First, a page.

The Power of Community

Imagine that you are a student in a university where the majority of professors adhere to something similar to the Enlightenment’s myth of progress, the idea that we are on an evolutionary journey toward greater and greater heights of knowledge and technology (with science pushing us forward, and traditional religion holding us back). When a student walks into this academic environment and absorbs this vision of the past and future, it becomes more plausible than before. The perspective is assumed, not argued by the professors and students – and that is what makes it so powerful.

Seen in this light, it is not the aggressive atheistic professor of God’s Not Dead who is most likely to persuade young Christian college students. It is more likely to be the subtle, yet powerful presence of a community that lives, without question, according to another view of the world – another definition of “progress” and the past, a view that relegates religion to the private realm and leaves it impotent and irrelevant for public life.

What God’s Not Dead Missed

So, if God’s Not Dead only gets half the diagnosis right (the part about intellectual engagement) but misses just why those arguments are so persuasive (the environment in which the arguments are presupposed), what must be the solution?

Well, the answer lies, at least in part, in the very thing God’s Not Dead left out – the Church, the people of God who showcase the reality of the resurrection through our common life together. If college makes it plausible to believe “God is dead,” the Church should make it hard to believe anything other than “God is alive.”

The reason some kids abandon their faith is not because they go to college, but because they stop going to church. They immerse themselves in a culture with naturalistic assumptions, rituals, and beliefs. The church becomes something for the holidays.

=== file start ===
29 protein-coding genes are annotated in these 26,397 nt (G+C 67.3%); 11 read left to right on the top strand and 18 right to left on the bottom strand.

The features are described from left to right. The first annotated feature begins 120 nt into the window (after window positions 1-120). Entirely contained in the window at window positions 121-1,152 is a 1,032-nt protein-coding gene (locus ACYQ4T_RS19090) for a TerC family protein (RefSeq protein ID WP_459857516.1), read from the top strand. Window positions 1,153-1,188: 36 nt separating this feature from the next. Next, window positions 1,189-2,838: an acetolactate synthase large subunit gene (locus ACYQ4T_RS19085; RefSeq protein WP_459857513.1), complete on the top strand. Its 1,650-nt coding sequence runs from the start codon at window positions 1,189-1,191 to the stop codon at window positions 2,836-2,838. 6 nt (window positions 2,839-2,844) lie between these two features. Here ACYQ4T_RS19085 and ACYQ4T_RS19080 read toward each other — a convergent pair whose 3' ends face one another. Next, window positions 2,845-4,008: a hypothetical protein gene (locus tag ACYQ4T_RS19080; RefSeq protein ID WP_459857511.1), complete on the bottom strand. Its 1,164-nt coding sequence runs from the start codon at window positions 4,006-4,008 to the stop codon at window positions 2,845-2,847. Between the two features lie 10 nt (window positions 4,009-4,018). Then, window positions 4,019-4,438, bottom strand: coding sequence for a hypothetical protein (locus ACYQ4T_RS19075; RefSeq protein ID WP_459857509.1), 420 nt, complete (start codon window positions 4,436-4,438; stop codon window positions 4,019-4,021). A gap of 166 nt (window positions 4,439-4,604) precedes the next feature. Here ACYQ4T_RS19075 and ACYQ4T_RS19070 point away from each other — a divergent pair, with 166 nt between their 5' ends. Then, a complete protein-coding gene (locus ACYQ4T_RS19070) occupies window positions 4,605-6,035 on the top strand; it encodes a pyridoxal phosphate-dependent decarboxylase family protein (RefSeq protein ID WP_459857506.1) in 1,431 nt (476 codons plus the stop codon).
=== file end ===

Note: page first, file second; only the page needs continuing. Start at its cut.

The Church as Apologetic

Lesslie Newbigin spoke of the people of God as a community apologetic, submissive to the Scriptures while challenging the plausibility structures of Enlightenment thought. It is not that the Church replaces rational strategies and arguments for belief in God, but rather that the Church becomes the atmosphere, the teller of a better story, a story whose truth is shown in a way of life.

Christians today should make use of the various tools at their disposal in order to equip people to make a case for faith, but unlike God’s Not Dead, we must not leave out the world where God’s Good News comes alive—the people of God who corporately witness to a kingdom that has no end.

The best apologetic for a secular age is a people who are in this world but not of it, who counter the Enlightenment’s eschatology with the true story of a new world which began on a Sunday morning outside Jerusalem.


View Comments

Comments:


9 thoughts on “Why “God’s Not Dead” Resonated, and What It Missed”

  1. Wayne says:

    Spot-on! I did not see the first movie, but your summary and thoughts resonated with me and struck me to the core. (John 15:18-21; John 17:14; 1 John 2:15-17; Romans 12:2; 2 Corinthians 4:1-6)

  2. Mac says: